Another drawback is a provision of SB 221 that could eliminate any new investment in renewable energy by the utilities. The provision would allow state regulators to weaken a utility’s need to comply with the standard if advanced energy projects would increase rates by 3 percent or more by 2025. This could mean that a utility constructing an expensive clean coal or nuclear plant might be exempt from providing any power using wind, solar or biomass.
Consumers can act now to get changes made to SB 221
Consumers’ Counsel Janine Migden-Ostrander provided testimony and proposed amendments in the Ohio Senate on behalf of our state’s more than four million residential electric households. The OCC’s recommendations would have ensured that customers obtain the lowest electric costs through a fair and open process. However, the legislation was passed by the Senate without addressing many of the OCC’s concerns.
The proposed legislation is now being considered by the Ohio House of Representatives. The OCC is working with this group of legislators, and is encouraging individual residential consumers to also become involved in this important legislation that affects each household budget.
The OCC believes the following are among the most important changes to SB 221 needed to give consumers protections and safeguards well into the future.
Protect consumers by providing the lowest-cost electricity generation option, either an electric security plan or a market price. The comparison should be done in each utility’s service territory since utilities’ rates can vary significantly. This will help ensure that the lowest rates are paid by residents in each part of the state, as one solution will not work for all Ohioans.
Allow for due process and ensure all costs under an electric security plan are justified by a utility before it is allowed to increase customers’ rates. The proposed legislation needs to include a process to ensure that any rate increase proposed by the utility is investigated fully in a regulatory proceeding and is fair to consumers. There should be audits of these costs to verify that they are accurate, reasonable and prudent.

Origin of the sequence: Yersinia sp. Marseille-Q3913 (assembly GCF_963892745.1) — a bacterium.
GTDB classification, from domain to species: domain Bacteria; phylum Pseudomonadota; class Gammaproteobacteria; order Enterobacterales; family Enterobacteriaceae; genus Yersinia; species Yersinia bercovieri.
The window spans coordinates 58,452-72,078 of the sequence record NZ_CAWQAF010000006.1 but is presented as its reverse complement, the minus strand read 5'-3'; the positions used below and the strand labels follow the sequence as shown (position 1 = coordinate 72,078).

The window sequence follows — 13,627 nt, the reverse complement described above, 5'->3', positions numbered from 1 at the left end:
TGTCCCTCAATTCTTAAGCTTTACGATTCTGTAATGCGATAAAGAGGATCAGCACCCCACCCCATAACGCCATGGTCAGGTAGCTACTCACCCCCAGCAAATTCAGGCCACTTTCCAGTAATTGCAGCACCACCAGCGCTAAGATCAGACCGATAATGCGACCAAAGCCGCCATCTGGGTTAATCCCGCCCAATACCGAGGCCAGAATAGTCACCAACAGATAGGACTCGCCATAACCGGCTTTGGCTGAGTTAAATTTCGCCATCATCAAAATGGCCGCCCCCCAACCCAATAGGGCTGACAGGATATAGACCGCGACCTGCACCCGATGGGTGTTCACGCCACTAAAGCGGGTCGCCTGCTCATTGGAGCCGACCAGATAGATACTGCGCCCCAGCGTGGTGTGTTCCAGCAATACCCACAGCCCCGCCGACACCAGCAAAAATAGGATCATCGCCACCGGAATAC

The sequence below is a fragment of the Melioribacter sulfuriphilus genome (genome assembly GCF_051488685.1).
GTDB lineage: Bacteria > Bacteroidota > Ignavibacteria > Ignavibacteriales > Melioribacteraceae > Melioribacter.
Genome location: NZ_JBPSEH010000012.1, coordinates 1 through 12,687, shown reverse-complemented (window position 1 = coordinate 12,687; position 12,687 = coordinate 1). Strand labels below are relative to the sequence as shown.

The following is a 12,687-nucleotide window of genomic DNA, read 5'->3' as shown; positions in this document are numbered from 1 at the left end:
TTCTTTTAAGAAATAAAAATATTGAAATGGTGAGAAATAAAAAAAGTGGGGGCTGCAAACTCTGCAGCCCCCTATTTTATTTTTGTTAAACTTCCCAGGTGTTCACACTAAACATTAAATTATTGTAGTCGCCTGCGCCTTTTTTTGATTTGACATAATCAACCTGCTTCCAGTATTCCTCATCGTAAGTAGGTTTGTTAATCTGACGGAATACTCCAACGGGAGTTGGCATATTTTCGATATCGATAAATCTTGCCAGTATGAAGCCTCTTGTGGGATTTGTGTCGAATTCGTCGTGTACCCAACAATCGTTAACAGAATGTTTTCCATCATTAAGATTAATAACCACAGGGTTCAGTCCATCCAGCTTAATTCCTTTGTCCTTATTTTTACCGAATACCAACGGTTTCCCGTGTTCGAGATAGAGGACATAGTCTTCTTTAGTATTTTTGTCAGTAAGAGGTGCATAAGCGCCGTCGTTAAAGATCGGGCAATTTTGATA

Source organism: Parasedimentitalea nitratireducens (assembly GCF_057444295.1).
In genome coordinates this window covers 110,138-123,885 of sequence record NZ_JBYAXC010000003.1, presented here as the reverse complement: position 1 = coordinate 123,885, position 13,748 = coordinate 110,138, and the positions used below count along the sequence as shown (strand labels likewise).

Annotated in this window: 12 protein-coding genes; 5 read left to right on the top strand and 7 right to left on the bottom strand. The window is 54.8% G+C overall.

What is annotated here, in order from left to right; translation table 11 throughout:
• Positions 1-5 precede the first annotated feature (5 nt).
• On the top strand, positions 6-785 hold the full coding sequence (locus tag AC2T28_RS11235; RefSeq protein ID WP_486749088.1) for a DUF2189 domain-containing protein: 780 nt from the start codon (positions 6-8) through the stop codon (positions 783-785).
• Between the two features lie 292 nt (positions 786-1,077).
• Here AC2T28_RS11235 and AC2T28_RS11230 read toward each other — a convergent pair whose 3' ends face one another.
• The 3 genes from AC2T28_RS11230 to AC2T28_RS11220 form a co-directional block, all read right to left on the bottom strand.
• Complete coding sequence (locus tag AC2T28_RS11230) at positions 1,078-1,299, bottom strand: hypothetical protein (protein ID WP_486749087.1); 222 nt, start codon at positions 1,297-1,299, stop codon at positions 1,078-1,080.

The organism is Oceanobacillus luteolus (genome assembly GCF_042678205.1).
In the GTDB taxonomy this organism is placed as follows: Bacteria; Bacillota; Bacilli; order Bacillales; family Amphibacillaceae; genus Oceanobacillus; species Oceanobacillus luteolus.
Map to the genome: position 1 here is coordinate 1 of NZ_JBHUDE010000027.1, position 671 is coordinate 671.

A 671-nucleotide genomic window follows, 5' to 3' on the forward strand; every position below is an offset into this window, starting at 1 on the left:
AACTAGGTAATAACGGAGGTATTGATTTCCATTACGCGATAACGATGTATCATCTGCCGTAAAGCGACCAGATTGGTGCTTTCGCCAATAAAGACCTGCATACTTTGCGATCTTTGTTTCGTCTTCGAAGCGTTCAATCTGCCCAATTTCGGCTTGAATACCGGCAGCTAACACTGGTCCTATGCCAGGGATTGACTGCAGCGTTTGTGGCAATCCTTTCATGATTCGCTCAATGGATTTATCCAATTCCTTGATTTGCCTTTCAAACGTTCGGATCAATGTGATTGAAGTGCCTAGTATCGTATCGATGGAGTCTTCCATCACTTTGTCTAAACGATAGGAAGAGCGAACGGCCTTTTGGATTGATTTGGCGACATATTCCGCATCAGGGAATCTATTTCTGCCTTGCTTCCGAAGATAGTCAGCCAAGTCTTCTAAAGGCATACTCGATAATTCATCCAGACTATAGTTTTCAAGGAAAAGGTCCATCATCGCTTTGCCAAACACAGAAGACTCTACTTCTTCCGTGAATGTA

Enhance the use of energy efficiency and renewable energy in Ohio. Beyond the need for benchmarks and penalties to be added to the standards in SB 221, the OCC believes the requirements should be increased.
The renewable energy standard should be increased from 12.5 percent in the proposed legislation to 20 percent by the year 2025.
Regarding the energy efficiency standard, SB 221 would produce approximately 0.3 percent average annual reductions in energy usage. The OCC recommends adopting a more aggressive approach modeled after a new law in Illinois.
What can you do to help?
Contact your state representative immediately and let them know the importance of these consumer protections and safeguards. A personalized telephone call or letter is preferable. If you do not have time to make this personal contact, you may use the OCC’s sample letter to send to your representative. The sample letter and more information about SB 221 is available at www.pickocc.org or by calling 1-877-PICKOCC (1-877-742-5622).
To find out which representative represents your area and his or her telephone number, call 1-800-282-0253.
You can mail a letter to your state representative’s attention by using this address:
The Honorable (fill in the name of your representative)
77 South High Street
Columbus, OH 43215-6111
FirstEnergy latest utility to offer green option
Customers of FirstEnergy now have the opportunity to support the development of renewable energy through its Green Resource Program. Introduced in December, FirstEnergy customers will be able to purchase renewable energy certificates, or RECs, which represent the social and environmental attributes of renewable energy resources. The OCC worked with FirstEnergy and the staff of the Public Utilities Commission of Ohio to create this program.